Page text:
Pardon me for not joining the pity party taking place among my esteemed colleagues in the media this week. You know who I’m talking about right? The ones that have been ranting, wailing and bemoaning the way the Richard Sherman and Mike Huckabee comments have been reported.
As a managing editor and host of one of CNN’s most highly rated shows in the last decade (yes, I had to get that in, given the news this week regarding the network’s historic ratings plunge, oops!), I know what it’s like to have to fill a slow news week with predictable segments.
Just as I’ve resigned myself to the idea that immigration reform isn’t going to happen either. How could it, if we don’t even get a seat at the table to discuss the very issue that most affects us?
So when I see talking heads assembled into panels to discuss whether former Arkansas governor Mike Huckabee insulted women with his “libido” line, or whether Richard Sherman was right to say that “thug” is the new N-word, I’m not shocked. That’s right, I’m not shocked by the absence of African Americans or women chosen to opine on news panels.
Why? Because in defense of the programmers, the panels are often composed before the topics are selected. And even more to the point, there are usually a multitude of topics that are discussed.
Yes, in an ideal instance it is best to include a woman panelist when discussing women's issues or an African American when discussing race issues. Few would disagree that critics are well within their right to point that out.
There is a difference, however; between pointing something out and screaming it out. My friends at the The Huffington Post for example chose to frame Fox News’ coverage of the Huckabee comment with a headline that read: “This is How Fox News Debates Women’s Issues.”
Is that really fair — given that it was only one of several topics discussed? Is it really fair to imply that it’s commonplace for Fox News to exclude women when even Fox News host Bret Baier astutely and responsibly suggested the importance of including a woman’s voice on the subject? I think not.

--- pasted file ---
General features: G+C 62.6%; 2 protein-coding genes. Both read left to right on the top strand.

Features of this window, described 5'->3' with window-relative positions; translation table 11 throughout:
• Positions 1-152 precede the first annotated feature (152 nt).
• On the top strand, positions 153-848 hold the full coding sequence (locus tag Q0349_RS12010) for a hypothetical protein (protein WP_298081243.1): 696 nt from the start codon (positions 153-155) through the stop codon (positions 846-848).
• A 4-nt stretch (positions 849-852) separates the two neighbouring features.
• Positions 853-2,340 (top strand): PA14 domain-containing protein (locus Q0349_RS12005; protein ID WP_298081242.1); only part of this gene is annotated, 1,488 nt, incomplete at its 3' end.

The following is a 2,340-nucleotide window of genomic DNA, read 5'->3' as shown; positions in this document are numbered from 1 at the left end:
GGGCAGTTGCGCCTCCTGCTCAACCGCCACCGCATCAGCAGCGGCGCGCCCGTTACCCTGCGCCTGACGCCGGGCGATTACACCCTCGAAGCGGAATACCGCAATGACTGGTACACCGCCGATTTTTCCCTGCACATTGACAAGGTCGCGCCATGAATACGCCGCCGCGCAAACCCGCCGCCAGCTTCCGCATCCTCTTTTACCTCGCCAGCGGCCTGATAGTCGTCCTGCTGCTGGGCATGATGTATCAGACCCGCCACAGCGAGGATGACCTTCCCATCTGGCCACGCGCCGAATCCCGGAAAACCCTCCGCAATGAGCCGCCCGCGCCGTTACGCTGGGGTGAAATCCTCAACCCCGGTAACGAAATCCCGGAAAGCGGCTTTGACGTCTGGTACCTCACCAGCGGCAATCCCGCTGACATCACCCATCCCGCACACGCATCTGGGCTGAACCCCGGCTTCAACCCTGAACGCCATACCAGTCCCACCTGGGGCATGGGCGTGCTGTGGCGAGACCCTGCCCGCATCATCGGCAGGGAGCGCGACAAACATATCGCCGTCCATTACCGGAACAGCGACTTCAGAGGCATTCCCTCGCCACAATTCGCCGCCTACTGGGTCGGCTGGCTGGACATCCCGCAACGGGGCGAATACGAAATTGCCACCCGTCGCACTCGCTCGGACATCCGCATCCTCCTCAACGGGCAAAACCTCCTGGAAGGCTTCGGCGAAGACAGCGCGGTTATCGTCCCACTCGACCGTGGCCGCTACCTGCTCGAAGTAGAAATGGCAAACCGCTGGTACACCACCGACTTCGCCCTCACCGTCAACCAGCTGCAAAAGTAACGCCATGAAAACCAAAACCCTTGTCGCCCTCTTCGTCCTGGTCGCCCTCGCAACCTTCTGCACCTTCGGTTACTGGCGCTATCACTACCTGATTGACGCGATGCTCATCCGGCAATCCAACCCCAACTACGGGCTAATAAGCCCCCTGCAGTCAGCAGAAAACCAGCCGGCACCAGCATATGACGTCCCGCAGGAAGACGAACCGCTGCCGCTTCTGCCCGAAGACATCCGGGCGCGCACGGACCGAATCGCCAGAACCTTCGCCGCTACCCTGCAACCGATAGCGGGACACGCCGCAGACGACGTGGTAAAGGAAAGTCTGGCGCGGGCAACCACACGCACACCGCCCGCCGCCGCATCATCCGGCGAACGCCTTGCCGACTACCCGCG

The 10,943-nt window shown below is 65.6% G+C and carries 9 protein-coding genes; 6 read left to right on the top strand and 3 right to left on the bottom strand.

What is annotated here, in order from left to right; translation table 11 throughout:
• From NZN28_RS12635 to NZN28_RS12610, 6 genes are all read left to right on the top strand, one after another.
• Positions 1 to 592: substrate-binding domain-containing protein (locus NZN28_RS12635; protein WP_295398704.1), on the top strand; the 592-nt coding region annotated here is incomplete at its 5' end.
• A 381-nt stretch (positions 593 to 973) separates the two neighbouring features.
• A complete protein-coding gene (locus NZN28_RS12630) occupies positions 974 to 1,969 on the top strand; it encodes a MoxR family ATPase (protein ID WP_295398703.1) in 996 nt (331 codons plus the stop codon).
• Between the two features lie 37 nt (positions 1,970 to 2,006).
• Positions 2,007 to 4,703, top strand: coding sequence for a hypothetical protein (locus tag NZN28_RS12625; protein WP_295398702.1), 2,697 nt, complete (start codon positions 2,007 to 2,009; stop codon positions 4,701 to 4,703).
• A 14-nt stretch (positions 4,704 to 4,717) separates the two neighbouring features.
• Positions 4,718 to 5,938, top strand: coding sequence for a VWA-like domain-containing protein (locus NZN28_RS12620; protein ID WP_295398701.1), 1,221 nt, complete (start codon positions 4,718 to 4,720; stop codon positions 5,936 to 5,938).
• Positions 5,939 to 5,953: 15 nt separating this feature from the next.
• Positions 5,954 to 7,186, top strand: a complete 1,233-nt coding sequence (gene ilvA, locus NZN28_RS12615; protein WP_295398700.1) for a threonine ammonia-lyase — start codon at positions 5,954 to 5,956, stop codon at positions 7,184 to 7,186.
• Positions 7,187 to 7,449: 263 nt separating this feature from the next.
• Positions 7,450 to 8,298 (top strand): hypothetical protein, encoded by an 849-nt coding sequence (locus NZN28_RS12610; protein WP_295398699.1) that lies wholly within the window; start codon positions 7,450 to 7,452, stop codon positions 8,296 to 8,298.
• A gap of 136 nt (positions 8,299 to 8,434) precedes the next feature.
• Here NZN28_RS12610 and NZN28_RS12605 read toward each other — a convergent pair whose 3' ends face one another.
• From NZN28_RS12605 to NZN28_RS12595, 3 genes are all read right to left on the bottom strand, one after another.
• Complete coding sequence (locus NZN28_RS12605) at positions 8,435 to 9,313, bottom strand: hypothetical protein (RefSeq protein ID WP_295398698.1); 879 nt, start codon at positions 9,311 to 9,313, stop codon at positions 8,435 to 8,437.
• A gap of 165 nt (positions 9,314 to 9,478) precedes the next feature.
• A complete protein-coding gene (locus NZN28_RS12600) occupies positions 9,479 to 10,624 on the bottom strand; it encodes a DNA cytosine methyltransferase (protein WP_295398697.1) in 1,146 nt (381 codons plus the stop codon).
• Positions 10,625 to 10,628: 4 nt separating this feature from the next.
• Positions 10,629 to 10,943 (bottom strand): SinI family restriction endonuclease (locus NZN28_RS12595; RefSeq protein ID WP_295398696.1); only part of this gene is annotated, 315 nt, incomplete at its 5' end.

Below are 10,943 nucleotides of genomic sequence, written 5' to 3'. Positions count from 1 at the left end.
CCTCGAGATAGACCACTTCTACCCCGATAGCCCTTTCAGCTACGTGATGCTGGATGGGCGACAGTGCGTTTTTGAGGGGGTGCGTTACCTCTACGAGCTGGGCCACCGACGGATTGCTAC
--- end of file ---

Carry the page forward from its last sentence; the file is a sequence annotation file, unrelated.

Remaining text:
While we’re on the subject of panels, can I share something with you which is rarely noticed or written about? I’ve been watching the Sunday morning panel shows now since I was off the boat, you know what they are, right? The ones we could refer to as the “super panels of TV news,” because they’re the most copied and most revered as industry standards. They are also the ones that are least apt to include Latinos when discussing immigration, a subject which is regularly discussed on these shows.
Rarely if ever will you see members of the media represented there whose name, like mine, ends in a ‘z.‘ I’ve watched the big three – CBS, ABC and NBC – as long as I can remember, and I can tell you as sure as I profess my love for Cuban coffee that a Latino panelist on one of those shows is as uncommon as a non white host.
In fact, I’ve resigned myself to the idea that it just isn’t going to happen. Just as I’ve resigned myself to the idea that immigration reform isn’t going to happen either. How could it, if we don’t even get a seat at the table to discuss the very issue that most affects us?
It is always best to be as inclusive as possible when inviting guests to join panels, but guess who is invited least of all, according to the most recent Media Matters study? Latinos, who make up only 2 percent of guests on cable news. And which cable network is most apt to invite a Latino to a panel? Fox News. Who knew?
Still, the overall picture does not exactly spell out ‘inclusion.’ As the largest minority group in the U.S., Latinos make up almost 17 percent of the population, yet they get only 2 percent representation on TV news? How fair is that?
Funny how we rarely hear much media palaver about the lack of representation of Hispanics on TV news, unless of course it comes from somebody like me whose name ends in a ‘z.” Let me address those who complained so apoplectically this week about inclusiveness with just two words: